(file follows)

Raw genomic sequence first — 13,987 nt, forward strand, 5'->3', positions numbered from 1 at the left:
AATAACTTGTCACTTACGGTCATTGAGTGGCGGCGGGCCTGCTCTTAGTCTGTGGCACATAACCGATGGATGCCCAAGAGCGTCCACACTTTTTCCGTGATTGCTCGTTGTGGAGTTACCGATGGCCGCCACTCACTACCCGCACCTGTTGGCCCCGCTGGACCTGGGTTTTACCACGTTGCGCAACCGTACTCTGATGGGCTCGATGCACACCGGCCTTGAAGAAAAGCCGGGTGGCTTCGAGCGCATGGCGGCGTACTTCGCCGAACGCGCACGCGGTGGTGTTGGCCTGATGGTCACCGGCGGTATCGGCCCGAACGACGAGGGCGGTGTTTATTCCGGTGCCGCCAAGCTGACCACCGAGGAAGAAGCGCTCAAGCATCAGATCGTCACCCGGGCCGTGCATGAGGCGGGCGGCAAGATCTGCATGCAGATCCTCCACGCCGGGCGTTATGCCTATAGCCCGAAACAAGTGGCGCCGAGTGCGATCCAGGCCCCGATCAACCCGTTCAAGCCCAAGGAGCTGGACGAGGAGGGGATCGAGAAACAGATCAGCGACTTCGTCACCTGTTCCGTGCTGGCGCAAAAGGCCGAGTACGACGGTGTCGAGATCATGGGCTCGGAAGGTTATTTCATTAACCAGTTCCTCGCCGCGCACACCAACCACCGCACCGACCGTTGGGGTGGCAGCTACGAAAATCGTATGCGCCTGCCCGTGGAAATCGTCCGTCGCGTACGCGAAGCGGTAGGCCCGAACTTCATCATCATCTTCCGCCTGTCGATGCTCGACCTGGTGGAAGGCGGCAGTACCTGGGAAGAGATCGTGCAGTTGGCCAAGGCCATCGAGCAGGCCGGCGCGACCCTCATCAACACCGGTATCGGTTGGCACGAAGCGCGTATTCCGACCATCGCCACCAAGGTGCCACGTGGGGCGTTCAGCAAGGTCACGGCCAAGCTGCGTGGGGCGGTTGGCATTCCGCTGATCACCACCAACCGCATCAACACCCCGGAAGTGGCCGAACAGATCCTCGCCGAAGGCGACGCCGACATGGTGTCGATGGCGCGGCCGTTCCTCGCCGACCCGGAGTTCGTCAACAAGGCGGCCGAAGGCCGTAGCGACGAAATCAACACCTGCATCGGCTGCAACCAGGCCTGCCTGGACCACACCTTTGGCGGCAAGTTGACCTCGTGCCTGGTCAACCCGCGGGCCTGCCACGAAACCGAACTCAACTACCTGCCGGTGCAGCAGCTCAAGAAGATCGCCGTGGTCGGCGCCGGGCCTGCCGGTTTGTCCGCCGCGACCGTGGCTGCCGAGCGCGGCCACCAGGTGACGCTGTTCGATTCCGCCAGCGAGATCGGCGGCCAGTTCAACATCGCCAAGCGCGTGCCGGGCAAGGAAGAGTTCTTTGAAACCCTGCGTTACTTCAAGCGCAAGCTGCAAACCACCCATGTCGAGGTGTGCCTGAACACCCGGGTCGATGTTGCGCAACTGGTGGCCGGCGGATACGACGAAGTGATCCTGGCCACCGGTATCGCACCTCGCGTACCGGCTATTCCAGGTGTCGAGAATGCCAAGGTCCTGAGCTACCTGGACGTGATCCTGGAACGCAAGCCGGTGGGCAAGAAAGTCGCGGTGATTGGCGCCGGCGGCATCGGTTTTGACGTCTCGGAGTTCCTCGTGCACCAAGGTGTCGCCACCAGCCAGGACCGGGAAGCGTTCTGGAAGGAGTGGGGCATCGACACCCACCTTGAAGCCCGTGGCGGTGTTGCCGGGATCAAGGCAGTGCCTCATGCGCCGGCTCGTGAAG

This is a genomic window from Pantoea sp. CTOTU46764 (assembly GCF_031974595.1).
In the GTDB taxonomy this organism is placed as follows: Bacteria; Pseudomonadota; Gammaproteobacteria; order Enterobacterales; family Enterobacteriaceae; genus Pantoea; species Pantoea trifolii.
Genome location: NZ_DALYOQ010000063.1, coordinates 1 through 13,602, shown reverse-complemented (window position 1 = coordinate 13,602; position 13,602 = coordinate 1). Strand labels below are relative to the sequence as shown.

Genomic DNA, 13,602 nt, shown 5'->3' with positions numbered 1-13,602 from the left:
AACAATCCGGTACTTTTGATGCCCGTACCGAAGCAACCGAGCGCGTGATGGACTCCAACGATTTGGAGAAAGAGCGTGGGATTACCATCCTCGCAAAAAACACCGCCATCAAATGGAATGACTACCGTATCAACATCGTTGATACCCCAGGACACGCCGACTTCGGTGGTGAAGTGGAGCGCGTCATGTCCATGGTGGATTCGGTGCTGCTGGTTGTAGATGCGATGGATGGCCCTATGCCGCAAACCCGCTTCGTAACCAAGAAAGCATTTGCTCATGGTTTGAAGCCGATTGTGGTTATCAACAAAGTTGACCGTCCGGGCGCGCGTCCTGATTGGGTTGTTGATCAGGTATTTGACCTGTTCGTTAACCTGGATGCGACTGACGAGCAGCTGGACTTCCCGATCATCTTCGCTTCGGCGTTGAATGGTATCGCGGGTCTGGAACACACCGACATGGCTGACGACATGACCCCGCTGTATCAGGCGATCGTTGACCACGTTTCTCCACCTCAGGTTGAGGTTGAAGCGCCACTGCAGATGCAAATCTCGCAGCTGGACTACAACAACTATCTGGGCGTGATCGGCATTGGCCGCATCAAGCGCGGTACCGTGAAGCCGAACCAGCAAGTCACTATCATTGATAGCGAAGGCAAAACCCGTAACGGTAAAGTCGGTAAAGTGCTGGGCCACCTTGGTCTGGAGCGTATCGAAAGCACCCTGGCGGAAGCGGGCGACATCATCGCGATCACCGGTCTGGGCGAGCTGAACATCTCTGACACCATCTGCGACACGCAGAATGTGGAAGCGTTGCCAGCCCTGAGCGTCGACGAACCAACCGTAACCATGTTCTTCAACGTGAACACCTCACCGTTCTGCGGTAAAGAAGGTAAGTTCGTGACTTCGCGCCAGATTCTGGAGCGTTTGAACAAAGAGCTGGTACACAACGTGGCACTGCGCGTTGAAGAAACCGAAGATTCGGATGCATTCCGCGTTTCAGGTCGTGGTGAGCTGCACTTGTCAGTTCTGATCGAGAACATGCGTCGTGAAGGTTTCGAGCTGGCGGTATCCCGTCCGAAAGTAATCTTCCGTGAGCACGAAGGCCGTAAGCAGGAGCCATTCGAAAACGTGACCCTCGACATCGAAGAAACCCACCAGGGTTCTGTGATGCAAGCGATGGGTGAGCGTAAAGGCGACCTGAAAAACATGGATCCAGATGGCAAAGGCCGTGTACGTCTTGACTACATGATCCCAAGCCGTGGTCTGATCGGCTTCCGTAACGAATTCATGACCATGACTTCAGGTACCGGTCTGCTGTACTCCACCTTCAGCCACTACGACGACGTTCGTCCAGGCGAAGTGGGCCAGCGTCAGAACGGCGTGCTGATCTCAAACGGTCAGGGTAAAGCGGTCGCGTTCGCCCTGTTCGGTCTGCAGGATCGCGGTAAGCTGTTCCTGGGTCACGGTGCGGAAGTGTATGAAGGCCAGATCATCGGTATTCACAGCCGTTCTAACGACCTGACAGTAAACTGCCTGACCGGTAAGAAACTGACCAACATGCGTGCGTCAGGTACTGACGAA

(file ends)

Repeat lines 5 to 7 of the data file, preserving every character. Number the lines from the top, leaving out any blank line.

Genome location: NZ_DALYOQ010000063.1, coordinates 1 through 13,602, shown reverse-complemented (window position 1 = coordinate 13,602; position 13,602 = coordinate 1). Strand labels below are relative to the sequence as shown.

Genomic DNA, 13,602 nt, shown 5'->3' with positions numbered 1-13,602 from the left:
AACAATCCGGTACTTTTGATGCCCGTACCGAAGCAACCGAGCGCGTGATGGACTCCAACGATTTGGAGAAAGAGCGTGGGATTACCATCCTCGCAAAAAACACCGCCATCAAATGGAATGACTACCGTATCAACATCGTTGATACCCCAGGACACGCCGACTTCGGTGGTGAAGTGGAGCGCGTCATGTCCATGGTGGATTCGGTGCTGCTGGTTGTAGATGCGATGGATGGCCCTATGCCGCAAACCCGCTTCGTAACCAAGAAAGCATTTGCTCATGGTTTGAAGCCGATTGTGGTTATCAACAAAGTTGACCGTCCGGGCGCGCGTCCTGATTGGGTTGTTGATCAGGTATTTGACCTGTTCGTTAACCTGGATGCGACTGACGAGCAGCTGGACTTCCCGATCATCTTCGCTTCGGCGTTGAATGGTATCGCGGGTCTGGAACACACCGACATGGCTGACGACATGACCCCGCTGTATCAGGCGATCGTTGACCACGTTTCTCCACCTCAGGTTGAGGTTGAAGCGCCACTGCAGATGCAAATCTCGCAGCTGGACTACAACAACTATCTGGGCGTGATCGGCATTGGCCGCATCAAGCGCGGTACCGTGAAGCCGAACCAGCAAGTCACTATCATTGATAGCGAAGGCAAAACCCGTAACGGTAAAGTCGGTAAAGTGCTGGGCCACCTTGGTCTGGAGCGTATCGAAAGCACCCTGGCGGAAGCGGGCGACATCATCGCGATCACCGGTCTGGGCGAGCTGAACATCTCTGACACCATCTGCGACACGCAGAATGTGGAAGCGTTGCCAGCCCTGAGCGTCGACGAACCAACCGTAACCATGTTCTTCAACGTGAACACCTCACCGTTCTGCGGTAAAGAAGGTAAGTTCGTGACTTCGCGCCAGATTCTGGAGCGTTTGAACAAAGAGCTGGTACACAACGTGGCACTGCGCGTTGAAGAAACCGAAGATTCGGATGCATTCCGCGTTTCAGGTCGTGGTGAGCTGCACTTGTCAGTTCTGATCGAGAACATGCGTCGTGAAGGTTTCGAGCTGGCGGTATCCCGTCCGAAAGTAATCTTCCGTGAGCACGAAGGCCGTAAGCAGGAGCCATTCGAAAACGTGACCCTCGACATCGAAGAAACCCACCAGGGTTCTGTGATGCAAGCGATGGGTGAGCGTAAAGGCGACCTGAAAAACATGGATCCAGATGGCAAAGGCCGTGTACGTCTTGACTACATGATCCCAAGCCGTGGTCTGATCGGCTTCCGTAACGAATTCATGACCATGACTTCAGGTACCGGTCTGCTGTACTCCACCTTCAGCCACTACGACGACGTTCGTCCAGGCGAAGTGGGCCAGCGTCAGAACGGCGTGCTGATCTCAAACGGTCAGGGTAAAGCGGTCGCGTTCGCCCTGTTCGGTCTGCAGGATCGCGGTAAGCTGTTCCTGGGTCACGGTGCGGAAGTGTATGAAGGCCAGATCATCGGTATTCACAGCCGTTCTAACGACCTGACAGTAAACTGCCTGACCGGTAAGAAACTGACCAACATGCGTGCGTCAGGTACTGACGAA